Still, another complicating factor for any analysis is the fragmented nature of Berber society: on the microlevel, many tribal fractions lived, until recent decades, a relatively autonomous existence in remote mountainous regions with only minimal reference to their wider surroundings. On the macrolevel, modern Algeria alone has four distinct Berber communities with different geographic “home bases,” each speaking a distinct dialect, each having a particular history and socioeconomic configuration. Berbers in Morocco, who constitute more than 40 percent of the population, present a similarly varied picture. What distinguishes Morocco from Algeria in this regard is that regime policies in Morocco have been somewhat more flexible toward contemporary manifestations of Berber culture.4
Given these unique features, one may ask whether the Berbers constitute a minority at all. It is clear that they do not meet all of the conventional categories associated with minorities in other states. At the same time, it is probably not useful to go the other extreme, as some Berber activists do, and define Algerians and Moroccans as overwhelmingly Berber, whose identity merely needs to be reawakened. A more nuanced and in-depth understanding of North African societies compels one to pose a different set of questions: How do the historical, socioeconomic, and cultural dimensions of Berber life affect contemporary realities, both among Berbers and between Berbers and the state? In what ways have the processes of modernization and political upheaval promoted the integration of Berbers with their wider surroundings? In what ways have they stimulated or enhanced a particular Berber self-consciousness?
It is the intention of this chapter to address the relationship of these issues to the ongoing existential crisis in Algeria, focusing on a number of critical questions. Can one speak, for the first time, of an emerging proto-nationalist, or even explicitly nationalist, movement among the Berbers, whose appeal extends beyond a small circle of Berber intellectuals based in France and North America? If so, what forces are shaping its emergence, and how are they related to the experience of previous decades? What is the relationship between the movement’s cultural and political aspects? What is its agenda, and what are its prospects?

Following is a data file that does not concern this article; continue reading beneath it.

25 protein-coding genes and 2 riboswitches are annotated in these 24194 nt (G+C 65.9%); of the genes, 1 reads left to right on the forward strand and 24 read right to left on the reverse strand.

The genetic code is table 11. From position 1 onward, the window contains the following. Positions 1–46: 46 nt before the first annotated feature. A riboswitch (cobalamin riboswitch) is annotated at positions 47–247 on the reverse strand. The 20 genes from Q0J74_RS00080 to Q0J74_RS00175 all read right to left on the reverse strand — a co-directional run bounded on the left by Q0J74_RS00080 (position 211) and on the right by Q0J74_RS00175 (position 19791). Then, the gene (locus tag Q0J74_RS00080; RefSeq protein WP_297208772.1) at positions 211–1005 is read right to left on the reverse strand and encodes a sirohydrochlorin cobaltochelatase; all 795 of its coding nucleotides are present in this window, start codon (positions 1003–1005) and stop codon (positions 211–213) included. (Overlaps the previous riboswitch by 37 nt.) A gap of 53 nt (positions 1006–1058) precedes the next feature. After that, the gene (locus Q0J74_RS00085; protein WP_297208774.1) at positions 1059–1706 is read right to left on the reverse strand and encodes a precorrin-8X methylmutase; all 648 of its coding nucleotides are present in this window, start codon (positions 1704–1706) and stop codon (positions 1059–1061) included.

A Brief Profile of Algerian Berbers
Most estimates place the number of people in Algeria speaking Berber, either as a first or second lanaguge, at 25 percent to 30 percent, although a recent study views these figures as inflated, and speaks of perhaps 20 percent at the most.5 Historically, Berber dialects were almost exclusively oral. More recently, some preliminary practical steps have been undertaken toward standardizing the language with a common script and dialect. Much discussion has accompanied this matter, which is far from merely academic, as it touches on core questions of Berber and modern Algerian identities. Whereas Berber activists favor the adoption of a Latin-based alphabet, both Islamists and many Algerian officials insist on the use of the Arabic script.6
Approximately two-thirds of Algeria’s Berbers are Kabylians, from the Kabylia mountainous region southeast of Algiers. The second largest group, slightly less than one-third of the Berber population, are Chaouias, from the mountainous Aures area further eastward, south of Constantine. They are separated from Kabylia by a fairly narrow Arabic-speaking zone.7 The two remaining Algerian Berber groups are the small Mzab (Ibadi Muslim) community in the area around Ghardaia in the south, and the Touareg nomads of the Sahara Desert, cutting across the boundaries of Algeria, Mali, Niger, and Burkina Faso. The latter two are insular communities with little effect on national life. The regime is generally unsympathetic to their needs, especially in the case of the Touaregs.8 The Chaouias are “compact” and less cosmopolitan than the Kabylians; they emigrated from their home region in fewer numbers and are French-speaking to a lesser extent.9 Kabylians, in contrast, constitute the heart of the Berber community and are an integral part of Algerian society as a whole, having had the greatest degree of contact with the outside world (Arab Algeria and France) through both emigration and commerce. Thus, the Berber question in Algeria has been, for the most part, synonymous with the Kabylia question. However, one must also take note of increasing manifestations of Berber cultural activism in recent years among the Chaouias as well.